A Change of Guard

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Thursday, 15 September 2016



A truck loaded with timber sits on the road in Preah Vihear’s Rovieng district on Tuesday. Chea Hean
A truck loaded with timber sits on the road in Preah Vihear’s Rovieng district on Tuesday. Chea Hean

General implicated in Prey Lang logging

Newly declared protected areas in Prey Lang forest are being illegally logged by companies belonging to a three-star general and his sister, according to Goldman Environmental Prize-winning conservationist Ouch Leng and NGOs with which he is working.
Leng, along with 15 NGO officers, patrollers and environmental activists, allege the forest in Preah Vihear’s Rovieng district is being logged daily by two companies and hauled to a timber processing facility, known as Factory 95.
Leng claimed Factory 95 is owned by three-star General Seng Kok Hieng and his sister Seng Keang who, he said, obtained a licence to collect forestry products from two economic land concessions owned by companies Thy Nga and PNT. Attempts to reach both were unsuccessful yesterday.
“What I saw with my own eyes was that huge logs were hauled from Prey Lang. They have run the logging business for a long time,” Leng said.He said his team observed four heavy trucks transporting logs yesterday alone; three travelled to Factory 95, while the fourth ventured into Kampong Cham province, with no response from authorities.
He added that the forest inside the companies’ ELCs had been exhausted, and so loggers had began branching out to the protected areas.
The government designated 400,000 hectares as protected forest inside the multi-province sprawl of Prey Lang in May. However, activists claim forestry crime in the area remains rampant, despite Prime Minister Hun Sen’s vow to eliminate it at that site.
“Logging at Prey Lang has not decreased, but the government just shouted to gain popularity. The timber traders are the government officials. To end the logging, all sawmills in the country must be closed,” Leng said.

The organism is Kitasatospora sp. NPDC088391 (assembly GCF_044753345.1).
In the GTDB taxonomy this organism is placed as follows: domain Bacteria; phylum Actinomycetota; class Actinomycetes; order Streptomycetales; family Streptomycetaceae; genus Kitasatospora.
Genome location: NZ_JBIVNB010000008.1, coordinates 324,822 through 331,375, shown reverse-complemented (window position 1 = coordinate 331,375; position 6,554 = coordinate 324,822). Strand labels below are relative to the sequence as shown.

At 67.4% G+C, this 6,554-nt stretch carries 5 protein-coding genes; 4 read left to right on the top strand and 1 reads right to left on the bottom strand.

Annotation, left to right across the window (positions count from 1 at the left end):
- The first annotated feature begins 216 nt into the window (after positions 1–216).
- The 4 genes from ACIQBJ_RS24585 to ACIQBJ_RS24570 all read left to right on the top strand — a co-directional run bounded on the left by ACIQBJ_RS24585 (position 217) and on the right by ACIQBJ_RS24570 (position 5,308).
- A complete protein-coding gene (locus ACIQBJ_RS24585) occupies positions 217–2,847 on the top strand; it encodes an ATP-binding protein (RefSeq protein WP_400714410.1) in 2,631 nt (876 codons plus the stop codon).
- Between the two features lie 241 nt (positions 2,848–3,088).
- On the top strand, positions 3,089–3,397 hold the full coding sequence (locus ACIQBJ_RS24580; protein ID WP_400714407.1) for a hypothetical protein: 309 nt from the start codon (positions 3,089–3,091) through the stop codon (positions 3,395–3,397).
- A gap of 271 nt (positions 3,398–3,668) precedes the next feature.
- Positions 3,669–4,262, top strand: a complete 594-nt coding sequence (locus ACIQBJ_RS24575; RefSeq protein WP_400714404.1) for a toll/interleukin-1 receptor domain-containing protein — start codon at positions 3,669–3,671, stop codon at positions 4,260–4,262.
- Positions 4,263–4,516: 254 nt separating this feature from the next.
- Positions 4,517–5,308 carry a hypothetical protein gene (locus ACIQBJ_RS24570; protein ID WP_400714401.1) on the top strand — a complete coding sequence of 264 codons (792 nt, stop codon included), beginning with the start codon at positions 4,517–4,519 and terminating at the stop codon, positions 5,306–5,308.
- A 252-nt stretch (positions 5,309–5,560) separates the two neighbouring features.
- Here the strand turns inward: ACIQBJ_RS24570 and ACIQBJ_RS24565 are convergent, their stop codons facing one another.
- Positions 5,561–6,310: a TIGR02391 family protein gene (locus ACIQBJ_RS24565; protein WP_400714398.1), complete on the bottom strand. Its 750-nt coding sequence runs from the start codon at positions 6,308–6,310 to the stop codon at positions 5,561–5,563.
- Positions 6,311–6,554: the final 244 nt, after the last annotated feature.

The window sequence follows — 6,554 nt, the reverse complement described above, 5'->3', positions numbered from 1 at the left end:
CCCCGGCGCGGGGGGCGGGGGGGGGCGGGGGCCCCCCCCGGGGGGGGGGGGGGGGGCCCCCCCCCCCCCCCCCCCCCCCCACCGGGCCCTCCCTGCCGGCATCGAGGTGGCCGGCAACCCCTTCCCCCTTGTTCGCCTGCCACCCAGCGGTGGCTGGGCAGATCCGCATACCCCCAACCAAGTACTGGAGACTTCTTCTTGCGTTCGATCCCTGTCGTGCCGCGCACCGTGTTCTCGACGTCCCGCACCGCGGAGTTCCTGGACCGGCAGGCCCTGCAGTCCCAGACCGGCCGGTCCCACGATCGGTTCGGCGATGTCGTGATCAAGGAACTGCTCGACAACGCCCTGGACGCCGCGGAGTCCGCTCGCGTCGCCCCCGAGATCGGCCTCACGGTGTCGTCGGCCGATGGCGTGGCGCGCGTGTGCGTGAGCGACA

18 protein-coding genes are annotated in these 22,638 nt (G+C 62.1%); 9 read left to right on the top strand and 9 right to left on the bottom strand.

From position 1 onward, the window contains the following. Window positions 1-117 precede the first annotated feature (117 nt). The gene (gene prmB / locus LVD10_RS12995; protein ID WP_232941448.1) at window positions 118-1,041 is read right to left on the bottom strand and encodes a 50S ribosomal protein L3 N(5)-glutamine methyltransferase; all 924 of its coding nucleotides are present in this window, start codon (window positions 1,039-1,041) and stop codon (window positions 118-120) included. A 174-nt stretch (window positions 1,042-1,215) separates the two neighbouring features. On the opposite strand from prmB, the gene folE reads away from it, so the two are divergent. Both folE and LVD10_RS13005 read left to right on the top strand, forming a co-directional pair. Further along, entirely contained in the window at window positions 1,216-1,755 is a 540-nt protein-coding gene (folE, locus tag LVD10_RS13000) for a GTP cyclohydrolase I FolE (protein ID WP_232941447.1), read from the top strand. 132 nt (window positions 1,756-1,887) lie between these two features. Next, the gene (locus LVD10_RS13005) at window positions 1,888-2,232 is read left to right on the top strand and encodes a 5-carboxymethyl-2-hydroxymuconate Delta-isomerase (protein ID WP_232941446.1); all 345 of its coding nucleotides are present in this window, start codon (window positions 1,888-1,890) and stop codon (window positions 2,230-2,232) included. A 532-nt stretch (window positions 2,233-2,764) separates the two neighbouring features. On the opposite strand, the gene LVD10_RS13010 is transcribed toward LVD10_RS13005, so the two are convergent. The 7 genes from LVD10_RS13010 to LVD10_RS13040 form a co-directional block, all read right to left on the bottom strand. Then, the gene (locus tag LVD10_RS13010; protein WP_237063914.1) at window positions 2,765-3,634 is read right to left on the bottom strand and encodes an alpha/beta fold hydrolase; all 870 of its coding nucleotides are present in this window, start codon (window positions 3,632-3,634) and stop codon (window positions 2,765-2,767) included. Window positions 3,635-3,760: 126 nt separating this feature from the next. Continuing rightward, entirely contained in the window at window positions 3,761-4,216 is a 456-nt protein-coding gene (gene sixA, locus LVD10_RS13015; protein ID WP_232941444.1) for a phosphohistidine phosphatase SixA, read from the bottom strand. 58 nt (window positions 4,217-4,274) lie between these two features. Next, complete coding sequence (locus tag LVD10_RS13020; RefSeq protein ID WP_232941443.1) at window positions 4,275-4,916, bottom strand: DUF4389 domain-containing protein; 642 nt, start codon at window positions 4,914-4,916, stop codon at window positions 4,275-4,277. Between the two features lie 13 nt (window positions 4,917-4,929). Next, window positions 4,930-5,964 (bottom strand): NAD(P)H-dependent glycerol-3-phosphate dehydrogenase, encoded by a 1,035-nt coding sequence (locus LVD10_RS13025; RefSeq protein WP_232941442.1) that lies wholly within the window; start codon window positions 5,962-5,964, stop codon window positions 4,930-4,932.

Chea Hean, director of the Natural Resource and Wildlife Preservation Organization, who investigated alongside Leng, estimated that each of the trucks carried at least 40 cubic metres of luxury logs.
“Some trees are logged by local villagers, who sell it to the factory for $100 per cubic metre. It is haphazard logging without any prevention,” Hean said.“The timber factory is heavily guarded and surrounded with closed walls. No one is allowed to enter.”
But Sandan Forestry Administration official Sao Vanny, yesterday denied the allegations, saying that Seng Keang had permission to transport timber.
Rovieng Forestry Administration chief Chey Setha agreed that Seng Keang had obtained a legal licence to collect the forestry benefits within those concessions and that he had witnessed no illicit logging.
“I’ve inspected and I know the collection of timber is only in the company [ELCs], but I do not know about any [irregular] cases,” he said. “In fact, now the hauling is impossible, because the road is very muddy and slippery. I think that the company halted work temporarily since the ground is wet.”

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